RBI has just released the Report of its Household Finance Committee and here are a few key findings from the same.
India household allocate 77% of their savings to real estate. This stands in stark contrast to the USA (44%) and Germany(37%). The love affair with real estate exists at all levels of the income pyramid. At the bottom end of the income distribution 60% of Indian households have real estate compared to 1% in the US and UK (think small farms and village homes). Apart from the usual suspects such as low education levels, black money and a clunky financial system, there is one more, hitherto overlook reason for our love of real estate - retirement.
The report points out that a large fraction of the wealth of young households in India is in the form of gold and durable goods (think vehicles, livestock, electronic appliances, etc.). This is also true of poorer households in general. As households grow older and richer they move away from these assets and into real estate rather than financial assets.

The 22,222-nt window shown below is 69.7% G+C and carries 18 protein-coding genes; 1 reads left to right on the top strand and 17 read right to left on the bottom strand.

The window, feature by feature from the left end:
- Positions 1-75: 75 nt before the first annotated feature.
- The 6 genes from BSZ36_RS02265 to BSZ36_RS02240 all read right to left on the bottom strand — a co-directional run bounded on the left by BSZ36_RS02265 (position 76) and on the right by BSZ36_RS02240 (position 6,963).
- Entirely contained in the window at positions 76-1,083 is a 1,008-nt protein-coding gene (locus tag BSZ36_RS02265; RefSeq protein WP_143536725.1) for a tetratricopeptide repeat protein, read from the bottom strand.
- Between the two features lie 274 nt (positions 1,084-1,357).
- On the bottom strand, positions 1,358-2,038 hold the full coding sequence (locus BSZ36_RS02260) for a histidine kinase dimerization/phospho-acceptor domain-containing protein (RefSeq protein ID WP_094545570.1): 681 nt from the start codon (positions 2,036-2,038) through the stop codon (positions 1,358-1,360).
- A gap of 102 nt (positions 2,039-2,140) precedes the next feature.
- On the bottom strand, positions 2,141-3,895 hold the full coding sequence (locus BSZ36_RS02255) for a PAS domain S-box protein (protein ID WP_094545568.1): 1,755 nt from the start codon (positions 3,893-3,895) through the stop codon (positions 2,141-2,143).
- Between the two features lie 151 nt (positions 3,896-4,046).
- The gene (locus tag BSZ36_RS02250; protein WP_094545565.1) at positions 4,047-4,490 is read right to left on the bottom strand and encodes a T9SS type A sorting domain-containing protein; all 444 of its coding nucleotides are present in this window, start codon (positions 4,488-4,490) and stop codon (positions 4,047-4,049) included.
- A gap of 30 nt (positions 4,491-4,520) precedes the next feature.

But what about post-retirement? Contrary to conventional wisdom, there is no significant reduction in real estate holdings of Indian households after retirement. In fact, the report forecasts that as Indian becomes both older and more prosperous, the relative share of real estate in household savings will increase - replacing gold and durables. The share of financial assets will remain constant. Why is this so? The answer lies in how Indian households plan for retirement. The graph below shows how Indian households expect to pay for retirement
It turns out that most Indians still rely on their children to bear the cost of their retirement. This is part of the reason why older people do not part with real estate. The report suggests that instead parents enter into an implicit contract with their children exchanging old age support for bequests of real estate. The near absence of financial alternatives like reverse mortgages leave them with few other choices.